Making love the Catholic way

By Tom Quiner

The Catholic view on contraception can be perplexing to the layman.

The secular world certainly doesn’t understand it. But even evangelical and fundamentalist Christians, who agree with Church teachings on sanctity of life and marriage, can’t grasp Catholicism’s apparent animus toward artificial birth control.

A Quiner’s Diner reader expressed the issue well:

“Sometimes, though, it seems the Catholic religion takes an odd stance (on contraception) that doesn’t seem to have a biblical reason.

I am sure you could point to a passage here or there that may support your argument, but I have personally never seen one.

I think if a man and his wife want to make love without the likelihood of creating a child, that they should be able to do so without condemnation from the church.

My wife and I decided we were going to have 2 children. At the time, I think it was the right decision, because we were not making a ton of money.

Now we make a good living and I wish we had more children, but I am still happy with the ones I have. And choosing not to have more allowed my wife to finish college and allowed us to make a good living. We may foster, or even adopt. I think there are many children in America who could use a good home.”

I asked Dr. Matt Halbach, Director of the St. Joseph Educational Center in West Des Moines, IA, if he could clarify Church teaching on the subject:

“Interesting topic.

All that I would add to it is that while to many the Church appears to be attempting to control sexual behavior through its teaching against contraception, in reality it is only trying to preserve the sacredness of the sexual act, which is supposed to be uniting and fruitful.

By identifying contraception as a barrier to authentic couple intimacy, the Church is only trying to help people experience sex in its most fulfilling and meaningful (natural) form: the way God intended it to be.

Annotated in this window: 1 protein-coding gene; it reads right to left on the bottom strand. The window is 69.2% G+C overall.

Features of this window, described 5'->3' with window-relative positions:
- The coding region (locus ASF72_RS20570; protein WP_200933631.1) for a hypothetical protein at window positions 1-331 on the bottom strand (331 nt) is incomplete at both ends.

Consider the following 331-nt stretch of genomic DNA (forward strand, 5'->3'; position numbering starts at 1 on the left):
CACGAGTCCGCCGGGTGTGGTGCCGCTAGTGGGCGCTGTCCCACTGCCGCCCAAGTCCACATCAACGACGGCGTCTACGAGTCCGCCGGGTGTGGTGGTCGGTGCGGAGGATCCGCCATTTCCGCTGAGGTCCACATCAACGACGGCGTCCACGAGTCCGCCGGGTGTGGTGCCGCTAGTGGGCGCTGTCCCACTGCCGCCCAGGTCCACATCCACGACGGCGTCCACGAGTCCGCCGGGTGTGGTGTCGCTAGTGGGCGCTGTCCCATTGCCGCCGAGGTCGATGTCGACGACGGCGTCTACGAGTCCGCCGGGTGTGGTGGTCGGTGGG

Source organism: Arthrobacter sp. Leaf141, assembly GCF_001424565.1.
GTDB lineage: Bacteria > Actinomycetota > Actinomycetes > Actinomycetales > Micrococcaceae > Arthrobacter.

And what is this way? Four words: free (uninhibited), total, faithful, fruitful love-making. In other words, no barriers. No fear. The two are free to embrace the totality of each other and face their future with a trusting confidence in each other and God.

Now, doing away with contraception is the first step to uninhibited intimacy.

What truly frees people to be themselves, to not feel like they have to protect themselves from each other or a potential child is . . . wait for it . . . marriage!

Who would have thought?

Marriage is the institution God has given us so that we can have the freedom to love (and make love) without fear. Now, of course, married couples do need to be responsible about their family planning, which is why the Church recommends various forms of NFP (Natural Family Planning).”


  1. Shawn Pavlik on February 19, 2015 at 2:33 pm

    Thanks for the explanations, Tom. Catholicism sometimes seems like a whole new religion to me. I taught at a Catholic school for a year, and whenever I had to take my classes to mass, I was always uncomfortable, because the priest would say something, and the people respond with words or gestures that were unusual to me. In addition, even though I was a practicing Christian, I was not allowed to take Communion. (I think you or your wife already explained this practice, so you do not need to explain again.) I have also found the concept of “Purgatory” to be odd. Christ has redeemed me from all sins, past, present, and future. My brother is a bit of a Pentacostal, and believes one must truly repent to be absolved of sin, and Catholics take it a step further, and require penitence, i.e. say 5 Our Fathers, and 10 Hail Mary’s and light 15 candles…or whatever. What does the Catholic Church say about suicide, then? Is it an unforgivable sin, since one obviously cannot repent or provide penitence. I ask because a little over a year ago, my sister, after a long life of battling depression, took her own life. Her pastor assured us that she was a practicing Christian, and had been born again, so it is my belief that she is in Heaven right now. I also question, “When do we go to heaven?” Is it immediate? Or do we wait until the 2nd coming, when the trumpet shall sound, and all who have come before us are raised to heaven? (1st Corinthians 15:52) So little questions, so little time. Sorry this post was so long….

    In the end, I always remember that Catholics and Protestants have more in common than our differences. We serve a great and powerful God, one with unending love and grace, without which we would all of us be lost.

    God Bless,


    • quinersdiner on February 19, 2015 at 4:29 pm

      I put up a new post on suicide. So sorry about your sister.